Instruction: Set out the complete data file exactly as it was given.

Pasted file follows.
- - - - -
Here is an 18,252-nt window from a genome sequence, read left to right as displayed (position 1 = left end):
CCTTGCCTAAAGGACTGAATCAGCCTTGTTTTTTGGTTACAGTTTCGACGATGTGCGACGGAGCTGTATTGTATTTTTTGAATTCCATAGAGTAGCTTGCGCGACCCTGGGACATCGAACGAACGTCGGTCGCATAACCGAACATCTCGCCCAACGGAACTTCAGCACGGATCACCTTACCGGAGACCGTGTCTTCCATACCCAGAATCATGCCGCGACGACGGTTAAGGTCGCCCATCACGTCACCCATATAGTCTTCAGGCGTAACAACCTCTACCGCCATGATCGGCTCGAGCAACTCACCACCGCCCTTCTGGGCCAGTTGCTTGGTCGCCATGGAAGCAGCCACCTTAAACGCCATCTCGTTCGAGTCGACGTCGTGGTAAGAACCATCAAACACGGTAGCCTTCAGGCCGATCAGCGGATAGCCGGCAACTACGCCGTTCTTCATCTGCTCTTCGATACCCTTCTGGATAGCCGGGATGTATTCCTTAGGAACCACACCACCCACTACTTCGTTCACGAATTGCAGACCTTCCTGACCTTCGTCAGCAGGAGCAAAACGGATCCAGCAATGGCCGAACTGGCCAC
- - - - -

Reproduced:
Here is an 18,252-nt window from a genome sequence, read left to right as displayed (position 1 = left end):
CCTTGCCTAAAGGACTGAATCAGCCTTGTTTTTTGGTTACAGTTTCGACGATGTGCGACGGAGCTGTATTGTATTTTTTGAATTCCATAGAGTAGCTTGCGCGACCCTGGGACATCGAACGAACGTCGGTCGCATAACCGAACATCTCGCCCAACGGAACTTCAGCACGGATCACCTTACCGGAGACCGTGTCTTCCATACCCAGAATCATGCCGCGACGACGGTTAAGGTCGCCCATCACGTCACCCATATAGTCTTCAGGCGTAACAACCTCTACCGCCATGATCGGCTCGAGCAACTCACCACCGCCCTTCTGGGCCAGTTGCTTGGTCGCCATGGAAGCAGCCACCTTAAACGCCATCTCGTTCGAGTCGACGTCGTGGTAAGAACCATCAAACACGGTAGCCTTCAGGCCGATCAGCGGATAGCCGGCAACTACGCCGTTCTTCATCTGCTCTTCGATACCCTTCTGGATAGCCGGGATGTATTCCTTAGGAACCACACCACCCACTACTTCGTTCACGAATTGCAGACCTTCCTGACCTTCGTCAGCAGGAGCAAAACGGATCCAGCAATGGCCGAACTGGCCAC